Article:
Still going strong here; walking 3 to 5 times a week. I was able to do more when I was on holidays. This will probably drop to 3 again when I return to work. With daylight savings I may be able to sustain 4 walks a week. I have been doing Pilates every week for an hour and loving it. Have done weights twice a week for the 8 weeks, only missed one session. I see it as my “medicine”. Don’t love it but need to do it so just get it down. (Do love what it is doing to my arms though!!!) I will give an update of the exercises and kilos I am lifting later in the week.

So overall, I am very happy with how I have sustained my efforts on my journey to gorgeousness, health and organised living.

(Footnote: I have had comments from people at work about looking slimmer so the 2 kilos is being noticed!)

Tri what? Triglycerides.


So having understood and remembered the info on HDL and LDL, we come to Triglycerides.

Triglycerides are another type of fat. One that’s used as energy.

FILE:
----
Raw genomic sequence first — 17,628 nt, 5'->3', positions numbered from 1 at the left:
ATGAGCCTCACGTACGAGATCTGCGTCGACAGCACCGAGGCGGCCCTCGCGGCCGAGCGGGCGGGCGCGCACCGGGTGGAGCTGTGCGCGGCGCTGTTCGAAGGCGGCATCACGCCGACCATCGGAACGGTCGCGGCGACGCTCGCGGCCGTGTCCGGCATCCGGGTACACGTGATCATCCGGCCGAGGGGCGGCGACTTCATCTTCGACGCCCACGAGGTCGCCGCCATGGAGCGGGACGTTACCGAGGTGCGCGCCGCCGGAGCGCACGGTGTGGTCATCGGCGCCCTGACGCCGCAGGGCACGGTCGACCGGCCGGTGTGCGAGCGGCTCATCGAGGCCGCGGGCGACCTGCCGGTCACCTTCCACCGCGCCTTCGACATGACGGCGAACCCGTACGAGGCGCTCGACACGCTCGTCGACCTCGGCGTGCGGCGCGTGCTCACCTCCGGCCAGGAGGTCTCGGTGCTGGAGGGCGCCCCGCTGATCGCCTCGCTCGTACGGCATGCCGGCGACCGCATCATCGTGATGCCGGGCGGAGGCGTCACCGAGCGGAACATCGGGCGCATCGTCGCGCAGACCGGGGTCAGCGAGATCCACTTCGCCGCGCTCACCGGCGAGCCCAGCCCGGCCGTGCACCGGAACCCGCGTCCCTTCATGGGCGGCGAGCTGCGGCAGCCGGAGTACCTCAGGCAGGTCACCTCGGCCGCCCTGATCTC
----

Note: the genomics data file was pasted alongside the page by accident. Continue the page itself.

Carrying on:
High triglyceride levels, especially with high cholesterol, high LDL and low HDL, can put your heart at risk. Really high levels of triglycerides may also cause pancreatitis.

Normal levels are less than 1.7, target level is less than 1.5 and mine is 1.0 mmol/L.

I am not doing too badly here. But so you know, triglyceride levels can be increased by excessive alcohol consumption.

To lower triglyceride levels you take much the same steps as for lower cholesterol and LDL ( the bad cholesterol).

Exercise for at least 30 minutes every day.
Eat less, particularly high fat foods.
Increase the amount of fibre in your diet.
Avoid high sugar foods such as lollies. Choose foods with a low glycaemic index (GI) such as legumes and wholegrain products.
Eat more fish. Choose fish rich in omega-3 fatty acids such as salmon, mackerel, tuna and trout. Omega-3 in high doses can reduce triglyceride levels.
Cut back on alcohol. The kilojoules and sugar in alcoholic drinks can raise triglyceride levels.
Lose excess body fat using a combination of healthy eating and regular exercise.
Don’t smoke.
Manage coexisting health conditions such as diabetes or hypertension effectively.